Previous Page Table of Contents Next Page


It may seem ironic that despite many major technological achievements, ranging from sequencing the human genome to exploring planet Mars, the international community has still not succeeded in solving the global issues of poverty and feeding the hungry. Recent years have seen substantial problems with the safety of farmed food due to Bovine Spongiform Encephalopathy (BSE), dioxin poisoning and the Foot and Mouth crisis which has led to predominantly negative feelings amongst the general public towards intensive farming methods such as aquaculture (Burbridge et al., 2001). Aquaculture often focuses more on increasing production rather than system security, stability or sustainability and thus has the potential to become another high risk technology. Nevertheless the sustainability of aquaculture has been assessed in the past (Thompson et al., 2000) and should continue to be monitored in different parts of the world as it has the potential of reducing poverty and food insecurity which are the most crucial and persistent problems facing humanity, especially in sub-Saharan Africa where the overall picture remains bleak (see Table 2).

The main threats to ensuring stable access to food in sub-Saharan Africa are economic variability, drought and civil strife (FAO, 2003c). In addition HIV/AIDS is expected to have a substantial negative impact on a number of countries in sub-Saharan Africa, which has about 70 percent of the 34 million existing cases worldwide (CFS, 2001). It is predicted that by 2010 the world’s population will have reached 6.8 billion, with 205 million people living in sub-Saharan Africa (Bruinsma, 2003). Per caput food consumption in sub-Saharan Africa will probably remain at around 2 360 kcal/person/day, though with substantial regional variations (Bruinsma, 2003). Problematic soils limit agriculture from expanding in sub-Saharan Africa and only 21 percent of the population lives within 100 km of a navigable river or the coast compared to 89 percent in high-income countries (Bruinsma, 2003). Maintaining the present rate of consumption in the face of human population growth will require a global increase of 19 million tonnes of fish every year from 2010 (Safina, 1998). Due to Africa’s low per caput fish consumption there is ample scope for an increase in demand.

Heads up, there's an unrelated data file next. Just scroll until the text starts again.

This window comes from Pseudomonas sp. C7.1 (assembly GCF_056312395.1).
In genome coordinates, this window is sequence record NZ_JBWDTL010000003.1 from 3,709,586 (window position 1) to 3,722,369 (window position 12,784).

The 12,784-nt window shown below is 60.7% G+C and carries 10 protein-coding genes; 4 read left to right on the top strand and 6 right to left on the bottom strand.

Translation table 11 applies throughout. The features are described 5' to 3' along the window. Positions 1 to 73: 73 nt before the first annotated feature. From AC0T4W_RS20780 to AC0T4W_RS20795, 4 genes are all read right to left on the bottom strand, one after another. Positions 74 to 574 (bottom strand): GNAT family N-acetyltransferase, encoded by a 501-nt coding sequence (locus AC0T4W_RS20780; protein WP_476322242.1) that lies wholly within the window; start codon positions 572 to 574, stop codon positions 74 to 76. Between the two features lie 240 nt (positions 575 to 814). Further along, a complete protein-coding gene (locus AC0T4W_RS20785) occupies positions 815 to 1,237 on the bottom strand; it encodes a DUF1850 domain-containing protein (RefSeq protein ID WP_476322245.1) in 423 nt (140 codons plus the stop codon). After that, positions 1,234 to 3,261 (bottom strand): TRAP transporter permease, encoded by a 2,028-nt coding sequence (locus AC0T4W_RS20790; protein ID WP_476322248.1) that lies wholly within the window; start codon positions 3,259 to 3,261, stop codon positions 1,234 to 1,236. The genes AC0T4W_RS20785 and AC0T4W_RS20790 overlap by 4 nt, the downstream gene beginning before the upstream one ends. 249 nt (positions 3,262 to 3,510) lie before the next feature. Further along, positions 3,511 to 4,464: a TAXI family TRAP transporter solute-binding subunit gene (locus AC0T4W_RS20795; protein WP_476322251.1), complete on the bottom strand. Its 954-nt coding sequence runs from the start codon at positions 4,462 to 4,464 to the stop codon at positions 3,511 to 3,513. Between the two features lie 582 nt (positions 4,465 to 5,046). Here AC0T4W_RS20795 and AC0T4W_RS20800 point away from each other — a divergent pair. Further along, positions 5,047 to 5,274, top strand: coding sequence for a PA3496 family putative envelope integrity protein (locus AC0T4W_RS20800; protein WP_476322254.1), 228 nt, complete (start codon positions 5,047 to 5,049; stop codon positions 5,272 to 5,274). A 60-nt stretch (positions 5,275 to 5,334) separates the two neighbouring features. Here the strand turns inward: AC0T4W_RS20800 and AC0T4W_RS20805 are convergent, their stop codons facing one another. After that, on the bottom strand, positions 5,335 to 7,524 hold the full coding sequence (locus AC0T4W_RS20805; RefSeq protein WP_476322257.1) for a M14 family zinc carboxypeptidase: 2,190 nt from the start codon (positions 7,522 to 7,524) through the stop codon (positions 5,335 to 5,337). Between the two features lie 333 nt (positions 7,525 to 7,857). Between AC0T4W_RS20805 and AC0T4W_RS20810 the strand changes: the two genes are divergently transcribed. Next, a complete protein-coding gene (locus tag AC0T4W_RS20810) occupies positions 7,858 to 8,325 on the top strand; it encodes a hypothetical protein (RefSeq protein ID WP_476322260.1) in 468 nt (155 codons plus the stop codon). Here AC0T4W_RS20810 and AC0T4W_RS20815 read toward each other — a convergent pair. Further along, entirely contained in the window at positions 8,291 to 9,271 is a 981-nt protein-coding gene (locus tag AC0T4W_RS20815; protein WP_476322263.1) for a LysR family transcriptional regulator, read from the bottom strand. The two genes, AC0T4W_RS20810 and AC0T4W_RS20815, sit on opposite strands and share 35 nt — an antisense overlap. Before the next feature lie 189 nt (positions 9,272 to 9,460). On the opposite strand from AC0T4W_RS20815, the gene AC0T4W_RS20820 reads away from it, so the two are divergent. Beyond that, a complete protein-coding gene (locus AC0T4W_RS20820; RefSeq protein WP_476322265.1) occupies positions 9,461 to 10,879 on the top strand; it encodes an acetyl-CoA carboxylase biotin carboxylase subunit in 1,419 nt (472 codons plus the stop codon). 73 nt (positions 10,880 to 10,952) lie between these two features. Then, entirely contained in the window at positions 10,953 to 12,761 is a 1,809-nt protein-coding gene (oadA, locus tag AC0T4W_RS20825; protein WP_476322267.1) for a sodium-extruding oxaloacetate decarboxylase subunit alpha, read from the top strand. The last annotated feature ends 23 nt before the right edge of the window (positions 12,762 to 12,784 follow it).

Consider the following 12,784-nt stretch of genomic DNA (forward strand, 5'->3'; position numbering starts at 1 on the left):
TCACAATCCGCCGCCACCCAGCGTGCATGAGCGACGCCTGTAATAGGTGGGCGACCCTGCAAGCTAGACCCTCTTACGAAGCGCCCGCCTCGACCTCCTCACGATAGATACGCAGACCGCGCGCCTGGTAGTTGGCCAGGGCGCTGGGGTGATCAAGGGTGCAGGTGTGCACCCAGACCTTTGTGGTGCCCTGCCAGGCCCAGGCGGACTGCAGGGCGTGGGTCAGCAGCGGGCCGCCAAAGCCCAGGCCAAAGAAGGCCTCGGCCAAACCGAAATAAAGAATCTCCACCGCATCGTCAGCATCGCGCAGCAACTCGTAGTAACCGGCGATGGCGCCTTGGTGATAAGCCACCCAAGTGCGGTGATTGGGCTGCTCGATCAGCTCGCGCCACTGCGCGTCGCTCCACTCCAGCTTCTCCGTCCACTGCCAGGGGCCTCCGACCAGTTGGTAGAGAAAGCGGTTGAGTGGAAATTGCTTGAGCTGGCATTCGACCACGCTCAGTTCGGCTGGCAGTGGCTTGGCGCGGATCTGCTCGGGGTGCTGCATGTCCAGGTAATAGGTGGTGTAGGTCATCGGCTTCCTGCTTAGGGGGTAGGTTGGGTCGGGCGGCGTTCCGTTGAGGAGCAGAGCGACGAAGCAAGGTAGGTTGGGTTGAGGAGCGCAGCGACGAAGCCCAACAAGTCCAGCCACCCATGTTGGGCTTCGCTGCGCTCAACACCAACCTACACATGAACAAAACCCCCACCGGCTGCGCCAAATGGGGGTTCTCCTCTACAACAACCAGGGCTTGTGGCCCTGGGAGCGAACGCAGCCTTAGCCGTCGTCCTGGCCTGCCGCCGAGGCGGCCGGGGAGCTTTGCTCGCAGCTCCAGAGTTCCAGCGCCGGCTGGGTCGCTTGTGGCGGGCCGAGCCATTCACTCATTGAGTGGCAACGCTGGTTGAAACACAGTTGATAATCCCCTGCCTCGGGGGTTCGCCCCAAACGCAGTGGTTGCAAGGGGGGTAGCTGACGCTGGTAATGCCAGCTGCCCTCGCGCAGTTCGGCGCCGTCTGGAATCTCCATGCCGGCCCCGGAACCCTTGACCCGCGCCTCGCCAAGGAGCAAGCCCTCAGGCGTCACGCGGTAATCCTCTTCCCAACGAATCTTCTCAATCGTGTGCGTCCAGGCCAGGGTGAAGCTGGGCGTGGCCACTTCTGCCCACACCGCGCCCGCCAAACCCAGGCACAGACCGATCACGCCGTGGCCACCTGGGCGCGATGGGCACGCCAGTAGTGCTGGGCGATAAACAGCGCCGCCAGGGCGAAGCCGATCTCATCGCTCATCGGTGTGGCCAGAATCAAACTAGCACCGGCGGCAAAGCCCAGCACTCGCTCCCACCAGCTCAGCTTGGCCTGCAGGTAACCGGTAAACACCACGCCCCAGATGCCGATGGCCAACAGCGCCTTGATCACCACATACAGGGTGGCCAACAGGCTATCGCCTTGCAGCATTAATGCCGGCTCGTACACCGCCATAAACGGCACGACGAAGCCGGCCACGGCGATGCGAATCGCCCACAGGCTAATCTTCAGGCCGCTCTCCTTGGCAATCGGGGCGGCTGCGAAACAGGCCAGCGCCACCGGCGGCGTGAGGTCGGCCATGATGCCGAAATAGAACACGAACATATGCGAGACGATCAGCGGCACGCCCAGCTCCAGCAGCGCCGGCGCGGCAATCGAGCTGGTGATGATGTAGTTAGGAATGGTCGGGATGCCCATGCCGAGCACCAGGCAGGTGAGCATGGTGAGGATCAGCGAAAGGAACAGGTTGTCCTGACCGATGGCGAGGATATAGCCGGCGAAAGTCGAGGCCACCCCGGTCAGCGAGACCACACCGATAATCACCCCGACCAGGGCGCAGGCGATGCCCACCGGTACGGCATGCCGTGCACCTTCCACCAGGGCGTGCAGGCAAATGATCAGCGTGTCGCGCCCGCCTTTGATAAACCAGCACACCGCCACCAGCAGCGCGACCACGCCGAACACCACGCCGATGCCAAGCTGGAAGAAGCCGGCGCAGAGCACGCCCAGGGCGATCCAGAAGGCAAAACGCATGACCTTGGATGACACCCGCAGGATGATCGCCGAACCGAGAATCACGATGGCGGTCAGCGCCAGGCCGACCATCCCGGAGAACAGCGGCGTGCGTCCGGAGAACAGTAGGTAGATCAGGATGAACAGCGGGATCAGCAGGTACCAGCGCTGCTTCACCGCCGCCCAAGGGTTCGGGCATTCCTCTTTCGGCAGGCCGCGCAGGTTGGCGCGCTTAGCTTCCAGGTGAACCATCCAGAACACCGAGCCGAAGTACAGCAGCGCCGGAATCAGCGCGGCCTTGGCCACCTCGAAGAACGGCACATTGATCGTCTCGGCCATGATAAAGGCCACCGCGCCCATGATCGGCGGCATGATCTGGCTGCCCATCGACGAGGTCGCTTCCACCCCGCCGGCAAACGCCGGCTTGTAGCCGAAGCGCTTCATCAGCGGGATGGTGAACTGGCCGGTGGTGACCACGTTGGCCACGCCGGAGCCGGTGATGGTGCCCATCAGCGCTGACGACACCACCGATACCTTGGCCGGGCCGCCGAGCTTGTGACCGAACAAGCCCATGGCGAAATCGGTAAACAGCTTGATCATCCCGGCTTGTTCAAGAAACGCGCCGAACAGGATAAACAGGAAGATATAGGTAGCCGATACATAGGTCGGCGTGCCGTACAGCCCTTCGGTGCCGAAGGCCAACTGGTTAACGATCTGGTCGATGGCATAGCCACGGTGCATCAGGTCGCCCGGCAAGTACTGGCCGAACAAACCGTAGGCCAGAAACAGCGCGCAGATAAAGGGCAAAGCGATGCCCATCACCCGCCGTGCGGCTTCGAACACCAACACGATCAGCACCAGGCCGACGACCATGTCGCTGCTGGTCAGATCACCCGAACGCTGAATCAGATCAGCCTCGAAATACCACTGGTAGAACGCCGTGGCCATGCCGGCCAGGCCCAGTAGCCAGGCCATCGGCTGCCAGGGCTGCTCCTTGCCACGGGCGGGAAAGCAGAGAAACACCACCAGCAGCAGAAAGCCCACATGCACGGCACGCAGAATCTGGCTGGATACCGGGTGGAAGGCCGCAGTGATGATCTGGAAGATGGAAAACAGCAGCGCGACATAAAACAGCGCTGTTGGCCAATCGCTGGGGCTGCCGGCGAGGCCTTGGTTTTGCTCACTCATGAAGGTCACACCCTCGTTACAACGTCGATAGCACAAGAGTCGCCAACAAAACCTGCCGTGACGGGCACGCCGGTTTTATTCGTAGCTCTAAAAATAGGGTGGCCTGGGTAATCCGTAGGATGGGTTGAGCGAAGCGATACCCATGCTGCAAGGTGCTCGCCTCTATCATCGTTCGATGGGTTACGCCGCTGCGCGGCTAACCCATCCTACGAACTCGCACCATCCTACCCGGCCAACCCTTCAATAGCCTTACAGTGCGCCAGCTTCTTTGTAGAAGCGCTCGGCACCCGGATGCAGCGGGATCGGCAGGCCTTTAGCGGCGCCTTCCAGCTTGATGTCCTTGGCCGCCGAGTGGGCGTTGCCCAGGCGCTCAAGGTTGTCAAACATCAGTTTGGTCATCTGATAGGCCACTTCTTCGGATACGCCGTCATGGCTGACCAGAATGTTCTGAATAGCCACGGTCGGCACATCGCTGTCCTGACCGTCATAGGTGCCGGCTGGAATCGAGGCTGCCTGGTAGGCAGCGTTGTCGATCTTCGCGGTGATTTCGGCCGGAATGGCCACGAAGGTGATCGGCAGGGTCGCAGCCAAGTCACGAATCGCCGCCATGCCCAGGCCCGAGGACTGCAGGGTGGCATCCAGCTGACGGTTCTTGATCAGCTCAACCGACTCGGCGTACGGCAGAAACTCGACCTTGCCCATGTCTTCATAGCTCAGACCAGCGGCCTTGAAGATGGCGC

Although currently important in only a few countries in sub-Saharan Africa, aquaculture may supply much of the future increase in fish production provided the technology remains economically feasible and socially acceptable (Satia, 1989). Africa has the natural resources to support an aquaculture evolution and as a significant contributor to employment and income generation it is likely to contribute to alleviating poverty (Brummett and Williams, 2000; De Silva 2001). Aquaculture is also an important domestic provider of much needed, high quality, animal protein, generally at prices affordable to the poorer segments of society (Ahmed and Lorica, 2002; Subasinghe, 2003). Worldwide, aquaculture has expanded, diversified, intensified and advanced technologically; as a result, its contribution to aquatic food production has also increased significantly (Jia et al., 2001). The extent to which this increase has contributed to improving food security remains to be assessed.

Table 2: Sub-Saharan African countries with threatened food supplies
(FAO/GIEWS, 2003)


Reason for emergency


Internally displaced persons (IDPs)


Dry weather, civil strife and IDPs

Cape Verde


Central African Republic

Dry weather, civil strife and IDPs

Congo, Democratic Republic of

Civil strife, IDPs and refugees

Congo, Republic of

Civil strife and IDPs

Côte d’Ivoire

Dry weather, civil strife and IDPs


Drought, IDPs and returnees


Drought and IDPs


Population displacement and refugees




Adverse weather


Civil strife, IDPs and shortage of inputs


Drought, cyclones and economic disruption


Adverse weather, especially floods




Drought and floods



Sierra Leone

Civil strife and population displacement


Drought and civil strife


Drought and civil strife in the South


Drought in parts


Drought in parts and refugees


Drought, civil strife and IDPs


Drought in parts


Drought, economic disruption

Previous Page Top of Page Next Page